Colombia: Floods in Riosucio, Chocó

The recent winter weather in Colombia has been picked up by traditional media and social networks are talking about the flooding, landslides and uprooted trees happening there. The national news reports that 28 of the 32 departments in Colombia have been affected; on Twitter, via Territorio Chocoano’s account (@chocoanos), people have been following the difficult situation in the Chocó department of northeast Colombia, especially in the Riosucio municipality.

Territorio Chocoano (@chocoanos) reports:

Cada vez es mayor la emergencia que se vive en el Chocó por el desbordamiento de los ríos Atrato y el San Juan

Each time the disaster experienced in Chocó is greater because of the overflowing of the Atrato and San Juan rivers

Territorio Chocoano (@chocoanos) adds:

El agua tiene anegados los cuatro kilómetros cuadrados del casco urbano del municipio de Riosucio (Chocó) #SOSColombia

The waters have flooded four square kilometers in the town center of Riosuicio (Chocó) #SOSColombia

House flooded in Riosucio

Flooded house in Riosucio from blog Libreta de Apuntes – Creative Commons 3.0 License

In the blog Mira Sysmaya [es], they share some information from El Colombiano [es]:

Riosucio está bajo el agua. Desde hace 30 días los niveles del río Atrato han crecido al tope hasta alcanzar los tres metros de altura, dejando por lo menos 1.200 viviendas anegadas.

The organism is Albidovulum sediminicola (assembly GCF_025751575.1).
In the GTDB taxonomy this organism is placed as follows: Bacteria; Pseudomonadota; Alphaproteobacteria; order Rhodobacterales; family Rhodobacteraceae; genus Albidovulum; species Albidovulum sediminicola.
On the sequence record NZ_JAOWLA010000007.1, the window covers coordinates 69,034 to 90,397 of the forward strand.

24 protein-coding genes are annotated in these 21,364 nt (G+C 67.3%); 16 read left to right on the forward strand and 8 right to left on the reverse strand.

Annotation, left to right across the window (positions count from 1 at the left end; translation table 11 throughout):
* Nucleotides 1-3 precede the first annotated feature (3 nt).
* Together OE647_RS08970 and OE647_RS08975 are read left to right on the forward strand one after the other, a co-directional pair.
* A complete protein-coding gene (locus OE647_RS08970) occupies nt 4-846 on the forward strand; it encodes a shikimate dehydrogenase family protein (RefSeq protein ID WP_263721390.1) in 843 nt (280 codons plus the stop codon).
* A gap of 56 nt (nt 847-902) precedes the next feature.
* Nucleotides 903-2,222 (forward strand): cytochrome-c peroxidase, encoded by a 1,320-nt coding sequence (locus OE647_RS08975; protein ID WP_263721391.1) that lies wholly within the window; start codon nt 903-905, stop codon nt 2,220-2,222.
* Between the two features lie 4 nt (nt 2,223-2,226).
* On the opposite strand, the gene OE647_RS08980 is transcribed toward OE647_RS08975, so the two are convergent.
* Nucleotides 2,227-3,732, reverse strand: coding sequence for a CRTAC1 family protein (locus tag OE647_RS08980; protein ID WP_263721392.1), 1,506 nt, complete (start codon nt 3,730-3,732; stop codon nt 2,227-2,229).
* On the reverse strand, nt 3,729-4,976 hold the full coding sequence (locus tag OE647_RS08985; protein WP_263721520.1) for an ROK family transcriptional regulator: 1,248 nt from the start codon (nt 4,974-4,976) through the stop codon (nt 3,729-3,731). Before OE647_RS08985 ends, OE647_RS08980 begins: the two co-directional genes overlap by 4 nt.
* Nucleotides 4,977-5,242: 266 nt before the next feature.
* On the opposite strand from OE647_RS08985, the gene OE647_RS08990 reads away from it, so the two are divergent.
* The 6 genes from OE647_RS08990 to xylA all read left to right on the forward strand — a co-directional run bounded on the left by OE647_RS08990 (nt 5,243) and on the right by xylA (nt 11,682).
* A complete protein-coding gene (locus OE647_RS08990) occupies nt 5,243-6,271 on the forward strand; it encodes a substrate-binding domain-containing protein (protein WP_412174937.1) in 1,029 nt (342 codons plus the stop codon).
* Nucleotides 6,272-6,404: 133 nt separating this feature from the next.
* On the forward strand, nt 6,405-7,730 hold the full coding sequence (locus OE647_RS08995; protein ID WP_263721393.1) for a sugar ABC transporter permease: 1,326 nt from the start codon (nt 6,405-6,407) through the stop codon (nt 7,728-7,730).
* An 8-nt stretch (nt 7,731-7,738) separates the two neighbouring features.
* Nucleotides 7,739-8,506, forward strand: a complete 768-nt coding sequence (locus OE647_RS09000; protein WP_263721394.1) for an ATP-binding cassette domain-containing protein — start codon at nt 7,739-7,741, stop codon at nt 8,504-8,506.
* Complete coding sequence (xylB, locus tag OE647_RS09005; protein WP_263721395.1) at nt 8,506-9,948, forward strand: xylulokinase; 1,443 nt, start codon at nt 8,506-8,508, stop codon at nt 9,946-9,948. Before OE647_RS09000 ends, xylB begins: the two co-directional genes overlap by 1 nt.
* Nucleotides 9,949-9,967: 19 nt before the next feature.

Riosucio is underwater. For the past 30 days the level of the Atrato river has grown at every drop of rain and now reaches 3 meters high, leaving at least 1,200 homes flooded.

The article also touches on the general situation in Colombia:

Desde el pasado 18 de noviembre el Presidente Juan Manuel Santos, declaró la calamidad pública en 28 de los 32 departamentos. Sin embargo, esta figura no le permite al Gobierno Nacional asumir compromisos económicos que comprometan multimillonarias inversiones.

This past November 18th, President Juan Manuel Santos, declared a state of emergency in 28 of the 32 departments. However, this figure doesn't allow the National Government to assume any economic commitments which would add up to many millions of dollars.

In the blog Libreta de apuntes [es] they write:

De lo que ocurre en Riosucio, Chocó no hablan los grandes medios de comunicación. Quizá porque están ocupados en atender las tragedias de otras ciudades más grandes y cercanas.

What is happening in Riosucio (Chocó) isn't being talked about in the big media channels. Maybe because they are busy covering other tragedies in bigger cities closer to home.

In his own words, representative of Riosucio Darío Blandón gives an account of the situation:

Darío Blandón, el Personero de Riosucio reporta que “toda el área urbana del municipio está inundada inclusive la vía carreteable hasta el batallón del Ejército Nacional.

El centro de Salud, las escuelas y colegios también están sumergidos. No hay una sola vivienda que esté por fuera de las aguas. “La gente sale de sus casas por las ventanas y los techos”.

Darío Blandón, the spokersperson of Riocuscio reports that “the whole city is flooded including the road to the highway up to the National Army batallion.

The health center, the elementary and high schools are also submerged. There is not a single house that is above the waters. “The people are leaving their houses through the windows and roofs.”

Finally, through Twitter and also Facebook an image originating from NASA has been circulating. The image speaks for itself to the causes of the recent winter weather. Daniel Urrea (@DanielUP) shares the image and his interpretation of it:

En la NASA descubrieron que, literal y visualmente, somos el asshole del planeta (vía @Telemedellin)

At NASA they discovered, visually and literally, we are the asshole of the planet. (vía @Telemedellin)


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